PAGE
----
Andrea Levin

Another NPR Winter of Distortion

As sure as the calendar moves toward spring, National Public Radio stations turn to a fresh season of fund-raising. For listeners wondering about the status of the network's longstanding bias against Israel, a snapshot of coverage in early 2005 offers few signs of positive change. Instead, the tilt toward Arab positions continues. Sloppiness with factual precision is still commonplace.

The Al-Dura Cover-up

France 2 has yet to apologize for the infamous broadcast which wrongly blamed Israel for the boy's reported death.

CAMERA Op-Ed: News and Jews in Britain

An essential step to begin reversing British anti-Semitism is for the British media to start applying journalistic standards of accuracy and balance that would halt the demonizing of Israel and provide a truer picture of the Arab-Israeli conflict.

The New York Times Buries al Dura Story

The New York Times buried on page 6 of the Business Section (Section C) an important story (February 7, 2005) on the escalating scandal surrounding the facts of the infamous Muhammad al Dura episode. The case involved the alleged Israeli killing of a 12-year-old Palestinian boy and the severe wounding of his father at Gaza's Netzarim Junction in September 2000.

The Worst of Times

Op-Ed editors allow PLO advisor Michael Tarazi to demonize Israel with false charges about "colonies," water, citizenship.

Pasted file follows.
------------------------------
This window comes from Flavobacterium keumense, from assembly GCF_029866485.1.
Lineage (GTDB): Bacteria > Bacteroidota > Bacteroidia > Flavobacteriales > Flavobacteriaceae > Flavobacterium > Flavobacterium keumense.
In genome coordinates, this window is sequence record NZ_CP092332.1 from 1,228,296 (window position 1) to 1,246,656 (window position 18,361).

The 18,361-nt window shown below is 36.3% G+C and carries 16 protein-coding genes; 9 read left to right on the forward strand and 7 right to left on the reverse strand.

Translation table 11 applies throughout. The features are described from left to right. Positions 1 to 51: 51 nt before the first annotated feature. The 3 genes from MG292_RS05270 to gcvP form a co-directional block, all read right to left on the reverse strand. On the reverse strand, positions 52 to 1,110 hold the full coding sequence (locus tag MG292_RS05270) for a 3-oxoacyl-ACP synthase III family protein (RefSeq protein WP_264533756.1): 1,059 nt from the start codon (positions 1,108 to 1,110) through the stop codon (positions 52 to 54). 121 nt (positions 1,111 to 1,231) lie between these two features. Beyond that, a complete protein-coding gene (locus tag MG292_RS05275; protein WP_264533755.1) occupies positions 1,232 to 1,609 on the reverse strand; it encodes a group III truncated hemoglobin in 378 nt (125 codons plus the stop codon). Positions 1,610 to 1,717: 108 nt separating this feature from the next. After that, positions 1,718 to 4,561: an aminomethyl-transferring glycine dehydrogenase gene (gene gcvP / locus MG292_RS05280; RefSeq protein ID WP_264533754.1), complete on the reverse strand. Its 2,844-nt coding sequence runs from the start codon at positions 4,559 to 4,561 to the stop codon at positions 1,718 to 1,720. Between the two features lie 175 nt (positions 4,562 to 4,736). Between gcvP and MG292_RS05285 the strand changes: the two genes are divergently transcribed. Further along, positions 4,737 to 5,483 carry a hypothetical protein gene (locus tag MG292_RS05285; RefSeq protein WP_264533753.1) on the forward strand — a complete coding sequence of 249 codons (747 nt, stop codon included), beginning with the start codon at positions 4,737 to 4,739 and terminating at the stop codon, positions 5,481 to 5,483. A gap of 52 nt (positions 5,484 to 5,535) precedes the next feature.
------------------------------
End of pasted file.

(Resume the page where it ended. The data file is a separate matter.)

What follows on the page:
NPR’s Derogates Israel and Religious Jews

On June 12, 2004, NPR's Scott Simon interviewed Richard Ben Cramer on the topic of the latter's newly released book How Israel Lost: The Four Questions. Though panned by numerous critics who faulted its deceptive depiction of Israel's security needs, Simon chatted appreciatively with the author, urging him to repeat from his book an anecdote about religious Jews that was evidently apocryphal and meant solely to ridicule the religious establishment in Israel. Simon did not stop there. He concluded with a remarkable question posed to the guest that may be a window on NPR attitudes about Israel.

NATIONAL POST OP-ED: Terrorist: There is No Other Name

The intense controversy surrounding the reluctance of Reuters and other media outlets to use the word “terrorist” says a lot about how abhorrent are the deeds of those branded with the term. Terrorists themselves typically shun the label, preferring euphemisms that disguise their actions.

Fairness Overdue

Librarians select titles based, in part, on recommendations by Library Journal, which routinely endorses one-sided books by extreme critics of Israel.

NPR Critiques Itself

A shoddy self-assessment by the network of its Arab-Israeli coverage seeks to blunt public criticism.